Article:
Tyler Green
Art-focused Journalism by Tyler Green

Tyler Green Modern Art Notes

Government slashes art spending, US says: “OK.”

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In the last year, governments in the United Kingdom and in the United States have made huge, job-killing cuts to arts spending. Quick quiz: Who has made the deeper cuts: The Conservatives-led coalition government in the UK, or Democrats in the US?

The answer may surprise you. My latest column in Modern Painters magazine takes a look at spending cuts in the UK and in the US and examines the way arts lovers in the two countries responded.

I posit that one reason that our federal and state governments cut art spending over and over again is because American art lovers don’t really object. Why not? Well, the biggest, most powerful players in America’s art world don’t organize in support of arts funding or in support of arts jobs. Who would that be? Click here to read the column and to find out.

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  1. I think the British see the arts as an integral part of their cultural heritage, part of what it means to be British. Americans don’t have that.

  2. For decades there has been an enormous lack of interest in arts in the U.S. to begin with, so it’s hardly surprising that no one is objecting to art funding being cut with the economy being the way it is…

  3. I personally feel that people in the US don’t care because political bias has been allowed to dominate funded arts programs for so long.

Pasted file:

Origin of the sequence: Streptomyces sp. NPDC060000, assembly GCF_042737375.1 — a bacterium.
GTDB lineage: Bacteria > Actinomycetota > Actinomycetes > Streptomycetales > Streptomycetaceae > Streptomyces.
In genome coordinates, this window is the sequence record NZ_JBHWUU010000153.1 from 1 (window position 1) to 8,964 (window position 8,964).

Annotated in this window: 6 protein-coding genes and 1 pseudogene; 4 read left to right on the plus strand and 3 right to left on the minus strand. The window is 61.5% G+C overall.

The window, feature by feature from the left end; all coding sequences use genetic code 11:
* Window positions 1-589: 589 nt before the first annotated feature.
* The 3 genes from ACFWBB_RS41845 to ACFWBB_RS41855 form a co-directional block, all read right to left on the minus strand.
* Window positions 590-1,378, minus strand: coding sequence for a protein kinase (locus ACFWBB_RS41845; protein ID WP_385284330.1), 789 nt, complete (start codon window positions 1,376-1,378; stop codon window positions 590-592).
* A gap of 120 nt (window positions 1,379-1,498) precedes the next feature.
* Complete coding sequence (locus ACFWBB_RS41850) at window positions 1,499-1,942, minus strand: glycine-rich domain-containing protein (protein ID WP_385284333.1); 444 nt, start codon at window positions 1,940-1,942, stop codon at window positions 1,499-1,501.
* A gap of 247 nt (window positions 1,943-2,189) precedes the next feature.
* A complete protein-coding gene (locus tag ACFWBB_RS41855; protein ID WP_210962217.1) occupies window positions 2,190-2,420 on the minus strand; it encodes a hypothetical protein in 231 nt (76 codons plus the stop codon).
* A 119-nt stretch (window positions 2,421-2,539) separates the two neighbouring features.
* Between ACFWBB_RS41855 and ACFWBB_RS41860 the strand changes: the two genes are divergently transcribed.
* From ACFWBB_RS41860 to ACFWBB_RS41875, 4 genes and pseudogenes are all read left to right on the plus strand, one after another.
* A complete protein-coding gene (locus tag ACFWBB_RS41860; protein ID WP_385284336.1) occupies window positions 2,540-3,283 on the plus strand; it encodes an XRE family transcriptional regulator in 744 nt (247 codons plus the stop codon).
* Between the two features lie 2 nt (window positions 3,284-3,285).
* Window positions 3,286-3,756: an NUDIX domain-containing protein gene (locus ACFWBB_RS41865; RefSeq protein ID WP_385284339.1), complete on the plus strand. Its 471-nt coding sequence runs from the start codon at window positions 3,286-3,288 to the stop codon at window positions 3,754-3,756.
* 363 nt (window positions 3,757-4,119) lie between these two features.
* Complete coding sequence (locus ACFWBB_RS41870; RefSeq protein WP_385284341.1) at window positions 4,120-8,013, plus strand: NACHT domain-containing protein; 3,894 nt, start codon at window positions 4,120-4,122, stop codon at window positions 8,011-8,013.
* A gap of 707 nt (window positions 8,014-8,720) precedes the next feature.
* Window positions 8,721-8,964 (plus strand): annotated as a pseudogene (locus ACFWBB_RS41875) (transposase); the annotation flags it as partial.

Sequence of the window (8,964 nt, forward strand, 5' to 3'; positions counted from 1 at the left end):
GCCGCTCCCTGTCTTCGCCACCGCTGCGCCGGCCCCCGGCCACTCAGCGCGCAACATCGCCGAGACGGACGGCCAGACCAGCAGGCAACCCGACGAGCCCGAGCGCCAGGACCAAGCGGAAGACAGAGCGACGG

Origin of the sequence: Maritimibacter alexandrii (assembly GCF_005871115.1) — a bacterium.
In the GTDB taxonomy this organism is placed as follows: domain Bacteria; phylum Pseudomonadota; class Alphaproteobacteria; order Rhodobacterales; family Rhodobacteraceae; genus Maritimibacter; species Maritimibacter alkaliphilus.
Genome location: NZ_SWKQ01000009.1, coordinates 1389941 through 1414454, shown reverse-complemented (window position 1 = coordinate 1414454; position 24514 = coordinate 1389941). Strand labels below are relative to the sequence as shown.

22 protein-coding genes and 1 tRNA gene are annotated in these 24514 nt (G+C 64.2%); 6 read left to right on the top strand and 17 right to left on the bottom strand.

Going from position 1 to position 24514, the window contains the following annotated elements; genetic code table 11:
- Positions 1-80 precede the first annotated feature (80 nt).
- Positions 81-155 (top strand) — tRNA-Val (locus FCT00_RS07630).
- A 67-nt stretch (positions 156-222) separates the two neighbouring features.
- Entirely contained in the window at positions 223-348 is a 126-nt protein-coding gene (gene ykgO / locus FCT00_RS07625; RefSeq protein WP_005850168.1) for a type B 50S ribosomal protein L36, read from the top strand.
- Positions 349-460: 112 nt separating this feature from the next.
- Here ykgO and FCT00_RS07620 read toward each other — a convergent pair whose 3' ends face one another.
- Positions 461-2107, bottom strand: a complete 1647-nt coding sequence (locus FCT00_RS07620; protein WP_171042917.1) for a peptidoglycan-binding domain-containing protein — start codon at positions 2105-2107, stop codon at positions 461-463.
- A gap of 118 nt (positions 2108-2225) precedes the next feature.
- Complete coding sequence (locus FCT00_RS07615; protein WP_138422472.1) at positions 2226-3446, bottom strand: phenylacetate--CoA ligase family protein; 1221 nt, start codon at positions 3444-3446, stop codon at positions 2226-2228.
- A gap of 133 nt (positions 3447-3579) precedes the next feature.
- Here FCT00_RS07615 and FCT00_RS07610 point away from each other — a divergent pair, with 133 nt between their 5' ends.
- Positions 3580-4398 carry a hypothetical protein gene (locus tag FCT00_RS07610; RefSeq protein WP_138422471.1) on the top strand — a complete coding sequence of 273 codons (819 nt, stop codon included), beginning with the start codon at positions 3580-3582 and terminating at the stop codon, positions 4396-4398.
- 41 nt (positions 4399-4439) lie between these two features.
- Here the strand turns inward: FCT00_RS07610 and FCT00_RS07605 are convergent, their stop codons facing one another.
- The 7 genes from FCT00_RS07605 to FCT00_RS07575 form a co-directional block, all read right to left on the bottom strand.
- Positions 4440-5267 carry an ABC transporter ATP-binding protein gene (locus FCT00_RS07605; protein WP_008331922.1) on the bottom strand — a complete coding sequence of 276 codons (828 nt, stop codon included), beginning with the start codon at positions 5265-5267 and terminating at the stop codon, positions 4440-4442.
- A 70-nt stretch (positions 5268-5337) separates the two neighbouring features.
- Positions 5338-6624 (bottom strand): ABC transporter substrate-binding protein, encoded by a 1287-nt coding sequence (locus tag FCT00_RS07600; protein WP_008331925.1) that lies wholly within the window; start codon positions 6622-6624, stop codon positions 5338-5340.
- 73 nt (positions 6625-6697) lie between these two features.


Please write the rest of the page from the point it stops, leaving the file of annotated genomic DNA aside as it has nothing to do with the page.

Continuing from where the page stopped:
You can’t expect people to support funding when museum exhibits and other public funded venues tend to be nothing more than liberal grand-standing. Think of the number of exhibits that offered visual criticism of President Bush’s policy compared to the number of exhibits– I don’t think there has been any– that offer visual criticism of President Obama and his policies. Think of the number of pro-choice exhibits compared to pro-life exhibits– as well as other themes that oppose each other. The bias is clear– and I think people are tired of it being supported on their dollar.

    When you have a country that is split practically down the middle on key political, social, and religious issues– yet only one side of the coin tends to shine in public funded venues– it should come as no surprise when the public, in general, does not support arts funding.

    I think many people feel that they should not have to support exhibit spaces, and other venues, that rarely if ever offer their point of view. There is a larger problem as well– because of this clear bias is art history of the US being documented as it should be? Is our culture being documented as it should be? The gatekeepers of the US art world, if you will, may have liberal tendencies– but that does not mean that conservative themes should be excluded for future generations to reflect on. In my eyes that is a form of censorship– and we need to get beyond it.

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